Every Friday a group of ladies gather at the dining hall at The Bay Club in Mattapoisett for lunch, enjoying a nice meal, a few rounds of LCR (Left Center Right), and each other’s company. This past Friday, August 24, these luncheon ladies gathered as they usually do, but this time there was an extra table for some special guests – some teddy bears and some soft, stuffed lambs, who themselves didn’t have much to say in terms of a conversation. The silent presence of those stuffed animals that day did, however, say plenty about the women who brought them there and of the woman who ‘invited’ them.
Wendy Russo, a Bay Club resident and member of the ladies’ lunch group got an email one day from Bridgette Flynn from Southcoast Health, who told Russo about an effort to provide baby gift baskets to babies born with opioid addictions at Southcoast hospitals. According to Flynn, every month about 10 opioid-addicted babies are born at Southcoast hospitals, roughly 150 a year. The doctors and nurses care for the babies until they are released into foster care, leaving the hospital, sadly, without any belongings of their own.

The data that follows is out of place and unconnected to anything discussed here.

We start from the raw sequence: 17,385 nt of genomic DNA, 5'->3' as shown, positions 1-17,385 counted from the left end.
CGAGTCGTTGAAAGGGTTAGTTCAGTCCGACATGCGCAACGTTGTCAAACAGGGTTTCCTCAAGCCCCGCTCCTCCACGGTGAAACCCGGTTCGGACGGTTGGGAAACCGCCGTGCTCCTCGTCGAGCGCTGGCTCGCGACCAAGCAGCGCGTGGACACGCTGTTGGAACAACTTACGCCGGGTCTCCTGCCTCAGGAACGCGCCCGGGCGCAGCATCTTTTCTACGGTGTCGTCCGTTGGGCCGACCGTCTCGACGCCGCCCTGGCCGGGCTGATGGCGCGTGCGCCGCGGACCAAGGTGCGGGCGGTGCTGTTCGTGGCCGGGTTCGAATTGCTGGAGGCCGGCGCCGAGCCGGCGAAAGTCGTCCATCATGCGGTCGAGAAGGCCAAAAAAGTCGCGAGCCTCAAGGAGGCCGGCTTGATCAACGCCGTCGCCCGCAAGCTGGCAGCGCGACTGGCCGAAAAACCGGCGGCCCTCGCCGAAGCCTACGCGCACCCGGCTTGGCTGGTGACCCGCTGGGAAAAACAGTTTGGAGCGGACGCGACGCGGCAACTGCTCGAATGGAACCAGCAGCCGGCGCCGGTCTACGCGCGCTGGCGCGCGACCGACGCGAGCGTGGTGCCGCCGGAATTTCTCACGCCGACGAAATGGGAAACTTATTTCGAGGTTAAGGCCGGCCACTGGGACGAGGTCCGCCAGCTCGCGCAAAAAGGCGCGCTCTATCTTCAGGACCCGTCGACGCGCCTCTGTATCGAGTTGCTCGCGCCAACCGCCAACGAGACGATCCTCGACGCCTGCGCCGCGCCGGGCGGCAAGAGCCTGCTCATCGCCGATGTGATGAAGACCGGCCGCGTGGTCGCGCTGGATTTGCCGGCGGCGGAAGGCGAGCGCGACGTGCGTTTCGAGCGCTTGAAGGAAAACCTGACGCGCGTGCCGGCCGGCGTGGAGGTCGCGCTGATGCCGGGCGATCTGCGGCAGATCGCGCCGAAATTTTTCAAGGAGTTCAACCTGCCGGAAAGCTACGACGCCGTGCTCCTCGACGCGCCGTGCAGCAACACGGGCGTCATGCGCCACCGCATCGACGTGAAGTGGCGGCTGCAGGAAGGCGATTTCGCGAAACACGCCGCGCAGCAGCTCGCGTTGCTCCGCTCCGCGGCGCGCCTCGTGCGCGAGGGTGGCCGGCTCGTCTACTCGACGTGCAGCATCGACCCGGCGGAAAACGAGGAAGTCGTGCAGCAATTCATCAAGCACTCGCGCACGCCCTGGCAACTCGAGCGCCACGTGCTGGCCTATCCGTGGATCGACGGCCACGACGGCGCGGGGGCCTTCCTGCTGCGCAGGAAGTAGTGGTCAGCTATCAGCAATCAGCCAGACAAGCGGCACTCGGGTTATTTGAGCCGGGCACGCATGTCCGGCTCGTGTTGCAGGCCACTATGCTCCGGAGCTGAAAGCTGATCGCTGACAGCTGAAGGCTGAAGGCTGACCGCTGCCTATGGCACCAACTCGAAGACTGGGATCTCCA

Russo didn’t like the thought of that at all. She approached her fellow luncheon ladies right away and asked if they would join her in putting together baby gift baskets filled with those essentials every baby needs – receiving blankets, onesies, baby bunting, bottles, booties – the usual items found in a newborn’s nursery.
“They all responded,” said Russo graciously.
Russo recalled when she first approached Janet Granere, also of Mattapoisett, who enthusiastically said she would love to help.
“It was a special idea,” said Grenere. “I did it because I think it’s a very nice thing.”
Each lady filled bags and baskets with all the items on the list. “And we took it upon ourselves to add some other things, too,” said Russo, who fell in love with the soft, cuddly stuffed lambs that, when you wind them up, play “Mary Had a Little Lamb,” their white, fleecy heads swaying slowly back and forth. She topped off her gift baskets, each with a little lamb.
The baskets and bags were like a mountain of soft pink and blue hues, with a little green mixed in from Mattapoisett resident Anne Downey’s bag; after all, as Russo pointed out, “She’s the ‘ambassador of Ireland.’”
Representatives from Southcoast Health were there to receive the gift baskets, and thanked the women for their gesture of kindness.
“These babies never had a baby shower, and nobody painted them a nursery,” said Russo. “We don’t know who these babies are,” continued Russo, but they do know that these babies will at least leave the hospital and enter the world with blankets, booties, and little stuffed lambs – belongings of their very own, served with a side of love from the luncheon ladies of The Bay Club.
By Jean Perry